Saturday, October 31, 2015

Flash Flood Threat Continues East Across the Deep South, Gulf Coast (FORECAST)

Linda Lam
Published: October 31,2015

Heavy rain that caused major flash flooding across much of Texas has been steadily progressing east across the Gulf Coast states. Flooding reached portions of southern Mississippi on Saturday and will gradually pivot east through Sunday. This latest wave of flooding is being enhanced by a moisture feed tied to the remnants of Hurricane Patricia.
As much as 13 inches of rain in upper coastal Texas spawned major flash flooding across Houston, Texas, and nearby communities Saturday. Flash floods with torrential rain in central Texas have killed at least four people since Friday, and closed countless roads and flooded homes.
(MORE: Flash Flooding, Tornadoes Reported)

Latest Radar, Flooding, Severe Alerts
A flash flood emergency was issued Saturday for parts of three east Texas counties - Tyler, Hardin and Jasper Counties - where water rescues and road closures were numerous.
The National Weather Service issued flash flood warnings for parts of Louisiana and southern Mississippi Saturday.
Flood watches continue from parts of Louisiana into southern Alabama. 
(INTERACTIVE: Flood Alerts)

Flood Alerts









Gulf Moisture Feeds Heavy Rain Threat

As jet stream energy slips through the southern Plains and toward the lower Mississippi Valley, a plume of moisture from the Gulf continues to surge north.
Low pressure advancing across the Gulf Coast states will be accompanied by the threat for heavy rain over much of the Southeast through Monday.
The storm system will not exit the East Coast until early next week, although the intensity of the rain will tend to become less extreme with time.
Still, widespread rainfall totals of 1 to 3 inches are expected from the central Gulf Coast to parts of the Carolinas and Virginia, with locally higher amounts.

Rainfall Forecast
Aside from the heavy rain and flash flooding threats, the risk for severe thunderstorms will continue, thanks in part to some modest instability and favorable low level wind fields.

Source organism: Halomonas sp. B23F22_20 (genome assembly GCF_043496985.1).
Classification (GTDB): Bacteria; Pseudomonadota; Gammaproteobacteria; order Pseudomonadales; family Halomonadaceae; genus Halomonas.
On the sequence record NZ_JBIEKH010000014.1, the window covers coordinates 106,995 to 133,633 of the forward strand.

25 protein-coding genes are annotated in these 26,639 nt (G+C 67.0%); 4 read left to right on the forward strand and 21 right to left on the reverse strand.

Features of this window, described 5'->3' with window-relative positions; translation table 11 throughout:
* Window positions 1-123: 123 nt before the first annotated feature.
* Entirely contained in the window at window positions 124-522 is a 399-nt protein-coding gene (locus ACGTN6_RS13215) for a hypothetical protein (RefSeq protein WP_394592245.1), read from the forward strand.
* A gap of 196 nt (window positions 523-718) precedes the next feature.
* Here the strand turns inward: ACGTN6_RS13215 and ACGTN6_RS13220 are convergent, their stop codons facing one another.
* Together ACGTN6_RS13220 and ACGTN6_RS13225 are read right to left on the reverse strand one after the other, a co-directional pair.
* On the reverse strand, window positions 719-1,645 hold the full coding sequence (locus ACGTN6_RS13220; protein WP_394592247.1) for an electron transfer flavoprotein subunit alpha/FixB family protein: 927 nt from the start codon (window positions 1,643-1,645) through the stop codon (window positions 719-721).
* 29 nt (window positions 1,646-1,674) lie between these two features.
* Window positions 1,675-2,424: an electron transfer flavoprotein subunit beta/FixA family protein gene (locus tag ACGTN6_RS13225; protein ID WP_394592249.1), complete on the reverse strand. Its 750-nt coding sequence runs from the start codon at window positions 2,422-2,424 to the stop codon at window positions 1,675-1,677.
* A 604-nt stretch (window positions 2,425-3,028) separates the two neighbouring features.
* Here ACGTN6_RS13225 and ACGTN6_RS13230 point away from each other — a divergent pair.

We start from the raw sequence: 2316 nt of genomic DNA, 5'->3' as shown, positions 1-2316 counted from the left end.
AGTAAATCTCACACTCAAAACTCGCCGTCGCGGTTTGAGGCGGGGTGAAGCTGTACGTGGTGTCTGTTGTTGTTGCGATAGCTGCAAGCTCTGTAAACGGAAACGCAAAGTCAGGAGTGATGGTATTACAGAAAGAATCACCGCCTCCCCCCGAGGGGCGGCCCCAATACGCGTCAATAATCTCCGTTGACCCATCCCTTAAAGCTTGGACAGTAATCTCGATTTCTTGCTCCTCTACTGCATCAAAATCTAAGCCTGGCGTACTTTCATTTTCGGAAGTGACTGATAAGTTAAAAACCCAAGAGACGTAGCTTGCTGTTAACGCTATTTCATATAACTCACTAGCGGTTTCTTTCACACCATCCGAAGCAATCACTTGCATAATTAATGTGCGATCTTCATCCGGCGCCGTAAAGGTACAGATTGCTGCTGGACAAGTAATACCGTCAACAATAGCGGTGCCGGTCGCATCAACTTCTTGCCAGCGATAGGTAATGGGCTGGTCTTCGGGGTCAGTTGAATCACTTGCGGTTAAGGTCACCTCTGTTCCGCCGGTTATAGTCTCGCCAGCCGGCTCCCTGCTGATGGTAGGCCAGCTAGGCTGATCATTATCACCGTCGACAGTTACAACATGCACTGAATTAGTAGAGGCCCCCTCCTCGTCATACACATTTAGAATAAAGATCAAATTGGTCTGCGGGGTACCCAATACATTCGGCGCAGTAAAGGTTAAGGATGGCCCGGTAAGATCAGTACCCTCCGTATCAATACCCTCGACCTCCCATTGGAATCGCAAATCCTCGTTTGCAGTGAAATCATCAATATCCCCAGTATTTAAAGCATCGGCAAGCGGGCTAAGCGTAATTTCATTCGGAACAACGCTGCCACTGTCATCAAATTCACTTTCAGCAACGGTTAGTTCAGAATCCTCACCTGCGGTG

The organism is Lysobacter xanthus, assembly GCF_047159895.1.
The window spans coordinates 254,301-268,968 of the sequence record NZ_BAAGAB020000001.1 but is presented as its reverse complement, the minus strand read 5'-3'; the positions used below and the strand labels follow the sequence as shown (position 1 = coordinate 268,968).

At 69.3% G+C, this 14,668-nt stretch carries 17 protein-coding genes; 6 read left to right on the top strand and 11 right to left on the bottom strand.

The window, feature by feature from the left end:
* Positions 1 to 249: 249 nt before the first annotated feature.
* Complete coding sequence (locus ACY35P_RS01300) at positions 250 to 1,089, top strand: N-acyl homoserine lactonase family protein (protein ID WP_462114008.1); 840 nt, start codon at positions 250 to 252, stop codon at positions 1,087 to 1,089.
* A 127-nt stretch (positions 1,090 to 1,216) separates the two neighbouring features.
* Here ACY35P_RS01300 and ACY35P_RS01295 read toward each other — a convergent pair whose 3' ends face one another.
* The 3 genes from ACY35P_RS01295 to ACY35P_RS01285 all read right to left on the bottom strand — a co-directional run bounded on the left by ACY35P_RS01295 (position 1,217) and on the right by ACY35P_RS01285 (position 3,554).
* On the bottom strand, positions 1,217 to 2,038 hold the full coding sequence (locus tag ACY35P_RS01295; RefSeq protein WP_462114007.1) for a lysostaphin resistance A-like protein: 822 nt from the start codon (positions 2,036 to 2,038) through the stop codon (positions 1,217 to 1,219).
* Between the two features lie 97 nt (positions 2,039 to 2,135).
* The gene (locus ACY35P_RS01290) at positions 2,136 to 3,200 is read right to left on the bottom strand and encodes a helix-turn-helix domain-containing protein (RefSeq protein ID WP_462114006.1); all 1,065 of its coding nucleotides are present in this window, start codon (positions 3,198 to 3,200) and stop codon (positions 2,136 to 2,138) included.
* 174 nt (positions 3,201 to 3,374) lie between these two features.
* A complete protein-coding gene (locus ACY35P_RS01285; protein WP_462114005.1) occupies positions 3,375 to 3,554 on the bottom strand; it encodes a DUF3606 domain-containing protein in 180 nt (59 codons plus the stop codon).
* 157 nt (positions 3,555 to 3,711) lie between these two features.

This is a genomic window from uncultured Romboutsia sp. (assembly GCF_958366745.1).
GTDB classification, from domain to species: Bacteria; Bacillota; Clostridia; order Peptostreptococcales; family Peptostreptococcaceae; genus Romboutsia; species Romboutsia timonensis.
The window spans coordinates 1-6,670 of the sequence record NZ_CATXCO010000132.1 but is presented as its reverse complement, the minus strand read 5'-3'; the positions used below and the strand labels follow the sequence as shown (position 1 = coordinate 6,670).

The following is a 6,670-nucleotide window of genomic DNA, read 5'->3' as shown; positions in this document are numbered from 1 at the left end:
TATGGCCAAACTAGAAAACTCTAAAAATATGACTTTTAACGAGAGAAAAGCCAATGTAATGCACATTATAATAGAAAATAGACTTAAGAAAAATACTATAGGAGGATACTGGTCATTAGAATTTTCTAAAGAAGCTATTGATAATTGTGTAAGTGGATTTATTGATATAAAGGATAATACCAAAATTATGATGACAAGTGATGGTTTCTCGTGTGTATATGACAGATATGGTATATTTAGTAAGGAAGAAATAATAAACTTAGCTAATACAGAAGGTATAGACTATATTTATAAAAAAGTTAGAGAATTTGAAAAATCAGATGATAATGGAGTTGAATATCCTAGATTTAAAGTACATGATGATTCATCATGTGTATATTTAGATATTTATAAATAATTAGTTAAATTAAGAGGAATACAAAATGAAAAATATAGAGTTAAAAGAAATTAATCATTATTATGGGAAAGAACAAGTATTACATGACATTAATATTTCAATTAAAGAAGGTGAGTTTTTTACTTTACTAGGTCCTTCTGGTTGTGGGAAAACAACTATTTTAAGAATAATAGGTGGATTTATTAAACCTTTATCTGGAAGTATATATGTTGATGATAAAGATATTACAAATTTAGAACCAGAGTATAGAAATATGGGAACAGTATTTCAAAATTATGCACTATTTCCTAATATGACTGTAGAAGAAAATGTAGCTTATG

The focus for any severe thunderstorms is mainly along and near the Gulf Coast through Sunday.

Heavy Rain Threat Setup This Weekend

(MORE: Severe T-Storm Forecast)

Timing of the Rain

A broad area of rain across the Deep South will progress east, eventually reaching the Carolinas and lower Middle Atlantic region by Monday. The focus for the heaviest rainfall will be where bands and clusters of thunderstorms develop, locally enhancing rainfall rates.
Sunday: Early in the day, heavy rainfall will persist across much of Louisiana and parts of Mississippi with some of that heavy rain likely moving through northwestern Georgia as well. Further south and east, thunderstorms over southern Alabama and the western Florida panhandle may also pose a threat of gusty winds and flash flooding.
Later in the day, a second round of thunderstorms will target southern Mississippi, southern Alabama, the Florida panhandle and perhaps southwestern Georgia. Here, a few isolated severe thunderstorms cannot be ruled out.

Sunday's Forecast
Monday: Locally heavy rain will spread from the southern Appalachians into parts of the Carolinas and as far north as central Virginia. Scattered showers and a few thunderstorms remain possible further south across Georgia and northern Florida.
Rain should be tapering off over Alabama into the Tennessee Valley with the bulk of the precipitation exiting the East Coast late Monday night.

Monday's Forecast

Additional Flooding and Rainfall Reports

The final estimated daily rainfall total on Friday for Austin Bergstrom International Airport was 14.99 inches, according to the San Antonio National Weather Service office. The total had to be estimated because the Automated Surface Observing System (ASOS) equipment that normally records weather data at the airport malfunctioned after 5.76 inches of rain fell in a single hour, an amount exceed by only six prior 24-hour calendar days in the site's history.
This narrowly missed tying the wettest calendar day in the city's history, 15.00 inches on September 9, 1921. This one-day total was greater than the five-month average precipitation from August through December (14.23 inches).